FinTech Lending Brings Greener Pastures for SMEs

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Welcome to our 2nd part of the “SME Week Series”, where we bring you a very important topic in the form of SME Lending. It will be extremely useful for all those working in the space of SME, Retail, Manufacturing Unit, Association and other relative sectors to learn innovations and new approaches in running a successful SME.

A major constraint in the growth of the SME sector has been non-availability of easy finance. Not all small and medium enterprises find favor with traditional banks when it comes to lending courtesy lack of experience, absence of collaterals and infrastructure, poor financials, and small ticket size.

In spite of its large size, and the vital role it plays in the country’s economy, the Indian SME sector suffers on account of adequate financial access. Lack of awareness, poor access to banking services, outdated data models, etc, force small businesses to cope with an unhealthy financial environment. As a result, many small businesses either close shop or rely on very expensive and complicated financing, largely from the unorganized lending sector.

The changing scenario

FinTech firms are trying to alter the small business lending market by using technology to streamline the lending process, increase transparency as well as lower the cost of booking loans. For example, the introduction of India Stack should help the FinTech forms to verify Pan, Aadhar, and employment information in a digital fashion.

Another big step will be availability of the Registrar of Company (ROC) date through APIs which can help in verifying the company’s (SMEs) revenue and ownership information.

So, let us check some of the issues addressed by the Indian FinTech companies in the SME lending landscape:

  1. Credit-worthiness of the borrowers

Traditionally, banks as well as NBFCs relied on the CIBIL scores to judge the creditworthiness of potential borrowers. However, in India, for small businesses who do not have a bank account, analyzing his or her creditworthiness remains an issue.

However, today, FinTech firms are also using Tax data, Aadhar Card, bank statements, and social profiling as well as offering advanced credit scoring to decide the creditworthiness of loan applicants.

  1. Ease of Access

FinTech firms have simplified the entire business financing process by taking it online. They are a one-stop destination for borrowers looking for financial solutions that match their specific needs. At the same time, small business owners are finding the FinTech platforms very easy to use. Further, the online touch-points give them 24-hour access to the lending products.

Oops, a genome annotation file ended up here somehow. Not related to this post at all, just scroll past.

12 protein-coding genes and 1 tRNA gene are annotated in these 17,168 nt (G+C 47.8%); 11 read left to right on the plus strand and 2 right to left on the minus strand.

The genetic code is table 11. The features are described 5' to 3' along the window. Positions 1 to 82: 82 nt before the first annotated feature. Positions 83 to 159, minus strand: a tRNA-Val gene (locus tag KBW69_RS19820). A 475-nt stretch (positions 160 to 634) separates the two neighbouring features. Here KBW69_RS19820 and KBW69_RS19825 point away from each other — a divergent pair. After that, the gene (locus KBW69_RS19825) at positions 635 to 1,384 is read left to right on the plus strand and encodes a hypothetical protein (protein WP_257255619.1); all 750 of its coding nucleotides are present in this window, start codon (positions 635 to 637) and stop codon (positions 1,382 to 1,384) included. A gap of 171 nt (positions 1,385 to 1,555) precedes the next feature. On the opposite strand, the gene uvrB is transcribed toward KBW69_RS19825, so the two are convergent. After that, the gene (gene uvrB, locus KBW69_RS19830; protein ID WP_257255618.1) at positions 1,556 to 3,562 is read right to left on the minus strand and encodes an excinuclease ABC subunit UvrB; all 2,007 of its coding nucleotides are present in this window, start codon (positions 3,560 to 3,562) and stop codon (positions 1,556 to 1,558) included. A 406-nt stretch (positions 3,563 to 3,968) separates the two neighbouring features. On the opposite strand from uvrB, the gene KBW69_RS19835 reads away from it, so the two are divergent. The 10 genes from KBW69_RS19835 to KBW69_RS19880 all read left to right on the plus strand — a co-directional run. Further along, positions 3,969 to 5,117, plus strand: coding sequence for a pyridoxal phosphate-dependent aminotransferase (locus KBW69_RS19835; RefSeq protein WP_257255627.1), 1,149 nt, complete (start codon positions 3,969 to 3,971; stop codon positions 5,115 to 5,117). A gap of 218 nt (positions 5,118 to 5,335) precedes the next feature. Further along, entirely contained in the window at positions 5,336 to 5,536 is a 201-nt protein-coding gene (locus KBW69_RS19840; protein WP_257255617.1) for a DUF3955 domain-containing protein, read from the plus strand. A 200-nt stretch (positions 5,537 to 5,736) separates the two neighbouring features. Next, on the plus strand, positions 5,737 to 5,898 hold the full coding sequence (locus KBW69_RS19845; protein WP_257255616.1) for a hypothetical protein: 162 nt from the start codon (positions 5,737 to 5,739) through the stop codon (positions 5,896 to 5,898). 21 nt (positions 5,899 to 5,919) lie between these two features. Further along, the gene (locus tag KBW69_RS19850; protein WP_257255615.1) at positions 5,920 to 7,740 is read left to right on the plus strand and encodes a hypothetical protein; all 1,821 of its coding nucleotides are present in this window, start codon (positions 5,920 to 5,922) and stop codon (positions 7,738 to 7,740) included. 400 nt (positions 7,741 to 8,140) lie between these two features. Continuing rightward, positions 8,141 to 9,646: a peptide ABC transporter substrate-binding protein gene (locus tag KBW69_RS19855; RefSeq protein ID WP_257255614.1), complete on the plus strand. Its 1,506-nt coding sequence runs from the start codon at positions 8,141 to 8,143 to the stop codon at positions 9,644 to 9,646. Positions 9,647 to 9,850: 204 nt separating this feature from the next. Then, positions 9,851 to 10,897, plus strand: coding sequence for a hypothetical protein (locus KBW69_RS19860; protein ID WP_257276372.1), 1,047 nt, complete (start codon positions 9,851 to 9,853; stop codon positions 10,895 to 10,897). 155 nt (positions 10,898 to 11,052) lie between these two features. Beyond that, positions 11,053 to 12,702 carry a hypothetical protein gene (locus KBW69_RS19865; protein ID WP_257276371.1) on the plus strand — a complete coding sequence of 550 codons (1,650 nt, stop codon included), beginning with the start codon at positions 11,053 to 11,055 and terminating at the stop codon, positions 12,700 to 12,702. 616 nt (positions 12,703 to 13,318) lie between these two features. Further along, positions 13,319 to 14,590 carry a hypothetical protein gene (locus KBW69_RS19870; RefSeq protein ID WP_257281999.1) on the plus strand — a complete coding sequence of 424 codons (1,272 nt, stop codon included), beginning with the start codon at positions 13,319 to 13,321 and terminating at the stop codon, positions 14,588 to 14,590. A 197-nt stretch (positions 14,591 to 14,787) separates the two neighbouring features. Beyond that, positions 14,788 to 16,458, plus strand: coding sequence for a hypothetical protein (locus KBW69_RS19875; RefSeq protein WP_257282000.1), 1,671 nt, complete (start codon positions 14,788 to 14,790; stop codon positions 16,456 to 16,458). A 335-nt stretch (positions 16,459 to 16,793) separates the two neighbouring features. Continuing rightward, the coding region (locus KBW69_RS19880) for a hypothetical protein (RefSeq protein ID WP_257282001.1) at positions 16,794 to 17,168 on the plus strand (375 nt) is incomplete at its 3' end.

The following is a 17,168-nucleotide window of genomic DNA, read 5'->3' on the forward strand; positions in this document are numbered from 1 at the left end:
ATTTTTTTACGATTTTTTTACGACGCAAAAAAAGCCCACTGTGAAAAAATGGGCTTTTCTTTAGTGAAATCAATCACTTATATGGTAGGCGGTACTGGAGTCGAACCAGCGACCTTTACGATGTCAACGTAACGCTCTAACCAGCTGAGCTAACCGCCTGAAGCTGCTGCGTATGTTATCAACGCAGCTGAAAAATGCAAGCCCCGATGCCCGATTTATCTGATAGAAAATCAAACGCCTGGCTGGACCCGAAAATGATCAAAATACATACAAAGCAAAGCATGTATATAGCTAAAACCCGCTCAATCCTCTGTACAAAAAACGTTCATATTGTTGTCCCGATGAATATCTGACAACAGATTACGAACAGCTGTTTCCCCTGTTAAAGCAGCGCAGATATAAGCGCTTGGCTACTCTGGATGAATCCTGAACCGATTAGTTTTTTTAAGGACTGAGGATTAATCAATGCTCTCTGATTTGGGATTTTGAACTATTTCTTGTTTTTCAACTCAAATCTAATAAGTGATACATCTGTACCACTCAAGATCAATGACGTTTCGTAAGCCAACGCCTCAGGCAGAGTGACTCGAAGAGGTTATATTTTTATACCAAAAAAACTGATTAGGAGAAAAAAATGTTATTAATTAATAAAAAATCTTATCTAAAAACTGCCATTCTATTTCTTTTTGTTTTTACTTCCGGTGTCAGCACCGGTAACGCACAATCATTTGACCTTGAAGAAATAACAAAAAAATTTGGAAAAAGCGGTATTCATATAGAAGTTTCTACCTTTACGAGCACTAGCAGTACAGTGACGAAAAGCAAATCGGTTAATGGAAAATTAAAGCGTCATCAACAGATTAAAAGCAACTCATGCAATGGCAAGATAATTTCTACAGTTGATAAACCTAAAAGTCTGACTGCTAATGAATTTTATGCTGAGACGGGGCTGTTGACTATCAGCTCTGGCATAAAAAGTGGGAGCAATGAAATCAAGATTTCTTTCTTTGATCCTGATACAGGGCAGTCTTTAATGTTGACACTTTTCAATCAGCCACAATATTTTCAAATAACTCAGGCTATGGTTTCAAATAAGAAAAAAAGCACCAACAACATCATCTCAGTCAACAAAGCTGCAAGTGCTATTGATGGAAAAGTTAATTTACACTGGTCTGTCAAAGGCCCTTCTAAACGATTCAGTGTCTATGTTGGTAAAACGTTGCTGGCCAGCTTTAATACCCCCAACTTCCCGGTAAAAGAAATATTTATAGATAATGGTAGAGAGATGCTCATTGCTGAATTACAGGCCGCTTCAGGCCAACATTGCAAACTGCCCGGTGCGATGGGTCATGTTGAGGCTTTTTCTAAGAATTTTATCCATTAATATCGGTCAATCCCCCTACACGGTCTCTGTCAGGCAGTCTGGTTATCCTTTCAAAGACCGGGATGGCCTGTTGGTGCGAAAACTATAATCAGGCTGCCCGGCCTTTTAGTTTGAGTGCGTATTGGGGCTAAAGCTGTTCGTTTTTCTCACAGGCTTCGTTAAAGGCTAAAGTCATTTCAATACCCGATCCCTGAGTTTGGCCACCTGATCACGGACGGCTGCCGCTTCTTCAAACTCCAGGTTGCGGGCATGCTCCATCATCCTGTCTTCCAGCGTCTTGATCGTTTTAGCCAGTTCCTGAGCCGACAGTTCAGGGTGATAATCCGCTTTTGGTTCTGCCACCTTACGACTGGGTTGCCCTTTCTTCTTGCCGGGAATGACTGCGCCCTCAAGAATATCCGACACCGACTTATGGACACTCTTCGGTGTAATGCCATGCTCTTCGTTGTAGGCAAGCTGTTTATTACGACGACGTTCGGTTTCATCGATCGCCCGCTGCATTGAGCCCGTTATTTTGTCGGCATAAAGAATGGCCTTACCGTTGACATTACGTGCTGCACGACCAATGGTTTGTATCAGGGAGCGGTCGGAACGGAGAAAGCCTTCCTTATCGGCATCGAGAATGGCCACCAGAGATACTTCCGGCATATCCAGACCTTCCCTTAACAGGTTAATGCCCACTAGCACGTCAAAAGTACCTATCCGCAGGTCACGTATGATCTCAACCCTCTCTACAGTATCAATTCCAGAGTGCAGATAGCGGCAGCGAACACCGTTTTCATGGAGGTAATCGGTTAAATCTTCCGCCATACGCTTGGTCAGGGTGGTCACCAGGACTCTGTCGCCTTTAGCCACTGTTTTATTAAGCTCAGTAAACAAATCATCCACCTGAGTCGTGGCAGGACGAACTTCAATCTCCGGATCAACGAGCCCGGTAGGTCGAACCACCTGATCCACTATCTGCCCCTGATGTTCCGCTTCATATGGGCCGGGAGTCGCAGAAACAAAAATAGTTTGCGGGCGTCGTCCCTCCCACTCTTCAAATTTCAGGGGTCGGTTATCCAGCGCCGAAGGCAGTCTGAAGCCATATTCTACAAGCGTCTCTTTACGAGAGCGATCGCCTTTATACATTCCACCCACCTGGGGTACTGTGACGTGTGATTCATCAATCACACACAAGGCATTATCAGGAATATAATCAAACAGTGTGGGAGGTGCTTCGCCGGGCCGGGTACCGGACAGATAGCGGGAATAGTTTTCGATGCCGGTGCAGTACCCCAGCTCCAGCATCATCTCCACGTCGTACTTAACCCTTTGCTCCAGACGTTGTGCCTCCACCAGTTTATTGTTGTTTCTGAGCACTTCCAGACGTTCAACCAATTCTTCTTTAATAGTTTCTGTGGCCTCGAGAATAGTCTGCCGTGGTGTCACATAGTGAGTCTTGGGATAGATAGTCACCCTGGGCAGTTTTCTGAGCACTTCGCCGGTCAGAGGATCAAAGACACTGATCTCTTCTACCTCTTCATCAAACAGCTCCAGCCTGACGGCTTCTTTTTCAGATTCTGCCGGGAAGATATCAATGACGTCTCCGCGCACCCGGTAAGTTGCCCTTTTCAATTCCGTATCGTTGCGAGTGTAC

1. Transparency in lending processes and costs

FinTech firms have a very transparent loan process in place. Business loan applicants can keep track of their application at every stage along with an indicative pricing. Biz2Credit, for example, does not charge any registration or loan application fee and does not charge anything for using the business tools on the website. Lenders are only required to pay a fee if the financing transaction closes. This fee depends on the size of the transaction.

  1. Non-conventional borrowers

Challenges apart, the Indian SMEs are seeing the brighter side of things. With initiatives such as ‘Make in India’, ‘Digital India’, ‘Start-Up India’ and more, there is optimism in the air.

With FinTech firms offering a wide range of services, Indian SMEs are also adopting a new approach to meet their financial needs. Be it online banking, payment wallets or lending services, SMEs are going online to meet their financial needs, capitalizing on the rise of FinTech firms in India.

Alternate Lending Scenario

When small businesses approach banks and other (conventional) finance firms for a line of credit or OD, they ask for security and collateral to give them funds. Instead, KredX, a startup funded by Manish Kumar, who previously worked with Capital One and HSBC, wants to use these invoices itself as a means of handing out credit. Similarly, Capital Float is helping small merchants with their short-term credit needs, using a customer’s digital footprint as one way of judging credit worthiness. In two years of establishment, Capital Float has disbursed more than Rs 500 crore in loans.

Conclusion

In a country like India where the policy push is more geared towards small and micro enterprise, as the engines of growth, these alternative lending models will support and compliment the SME ecosystem.

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